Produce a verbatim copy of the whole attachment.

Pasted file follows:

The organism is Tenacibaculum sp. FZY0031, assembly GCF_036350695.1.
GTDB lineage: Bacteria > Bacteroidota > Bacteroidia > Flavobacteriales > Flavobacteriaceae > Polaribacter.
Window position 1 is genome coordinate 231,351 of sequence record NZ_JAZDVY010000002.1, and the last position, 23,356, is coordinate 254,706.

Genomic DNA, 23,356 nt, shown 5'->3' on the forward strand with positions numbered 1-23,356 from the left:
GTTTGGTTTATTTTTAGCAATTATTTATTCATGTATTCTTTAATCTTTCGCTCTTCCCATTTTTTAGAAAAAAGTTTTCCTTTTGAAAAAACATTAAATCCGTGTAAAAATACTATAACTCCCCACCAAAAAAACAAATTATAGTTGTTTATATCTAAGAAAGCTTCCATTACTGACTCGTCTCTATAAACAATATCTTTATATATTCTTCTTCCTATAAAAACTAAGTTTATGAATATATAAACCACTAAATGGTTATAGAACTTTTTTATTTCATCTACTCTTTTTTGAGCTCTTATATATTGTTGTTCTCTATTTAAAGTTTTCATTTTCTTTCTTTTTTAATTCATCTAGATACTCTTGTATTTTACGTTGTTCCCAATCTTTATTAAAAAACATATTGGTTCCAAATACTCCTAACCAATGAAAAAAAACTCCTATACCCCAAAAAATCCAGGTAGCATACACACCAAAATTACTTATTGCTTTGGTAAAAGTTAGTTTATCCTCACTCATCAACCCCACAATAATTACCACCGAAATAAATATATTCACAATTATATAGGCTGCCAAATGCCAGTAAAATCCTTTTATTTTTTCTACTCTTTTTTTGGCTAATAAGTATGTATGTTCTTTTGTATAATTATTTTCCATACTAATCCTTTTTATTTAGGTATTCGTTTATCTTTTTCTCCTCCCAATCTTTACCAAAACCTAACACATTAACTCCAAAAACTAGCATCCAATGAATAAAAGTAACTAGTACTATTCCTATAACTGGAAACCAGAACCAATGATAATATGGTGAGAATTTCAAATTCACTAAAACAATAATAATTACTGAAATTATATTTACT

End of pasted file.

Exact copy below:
The organism is Tenacibaculum sp. FZY0031, assembly GCF_036350695.1.
GTDB lineage: Bacteria > Bacteroidota > Bacteroidia > Flavobacteriales > Flavobacteriaceae > Polaribacter.
Window position 1 is genome coordinate 231,351 of sequence record NZ_JAZDVY010000002.1, and the last position, 23,356, is coordinate 254,706.

Genomic DNA, 23,356 nt, shown 5'->3' on the forward strand with positions numbered 1-23,356 from the left:
GTTTGGTTTATTTTTAGCAATTATTTATTCATGTATTCTTTAATCTTTCGCTCTTCCCATTTTTTAGAAAAAAGTTTTCCTTTTGAAAAAACATTAAATCCGTGTAAAAATACTATAACTCCCCACCAAAAAAACAAATTATAGTTGTTTATATCTAAGAAAGCTTCCATTACTGACTCGTCTCTATAAACAATATCTTTATATATTCTTCTTCCTATAAAAACTAAGTTTATGAATATATAAACCACTAAATGGTTATAGAACTTTTTTATTTCATCTACTCTTTTTTGAGCTCTTATATATTGTTGTTCTCTATTTAAAGTTTTCATTTTCTTTCTTTTTTAATTCATCTAGATACTCTTGTATTTTACGTTGTTCCCAATCTTTATTAAAAAACATATTGGTTCCAAATACTCCTAACCAATGAAAAAAAACTCCTATACCCCAAAAAATCCAGGTAGCATACACACCAAAATTACTTATTGCTTTGGTAAAAGTTAGTTTATCCTCACTCATCAACCCCACAATAATTACCACCGAAATAAATATATTCACAATTATATAGGCTGCCAAATGCCAGTAAAATCCTTTTATTTTTTCTACTCTTTTTTTGGCTAATAAGTATGTATGTTCTTTTGTATAATTATTTTCCATACTAATCCTTTTTATTTAGGTATTCGTTTATCTTTTTCTCCTCCCAATCTTTACCAAAACCTAACACATTAACTCCAAAAACTAGCATCCAATGAATAAAAGTAACTAGTACTATTCCTATAACTGGAAACCAGAACCAATGATAATATGGTGAGAATTTCAAATTCACTAAAACAATAATAATTACTGAAATTATATTTACT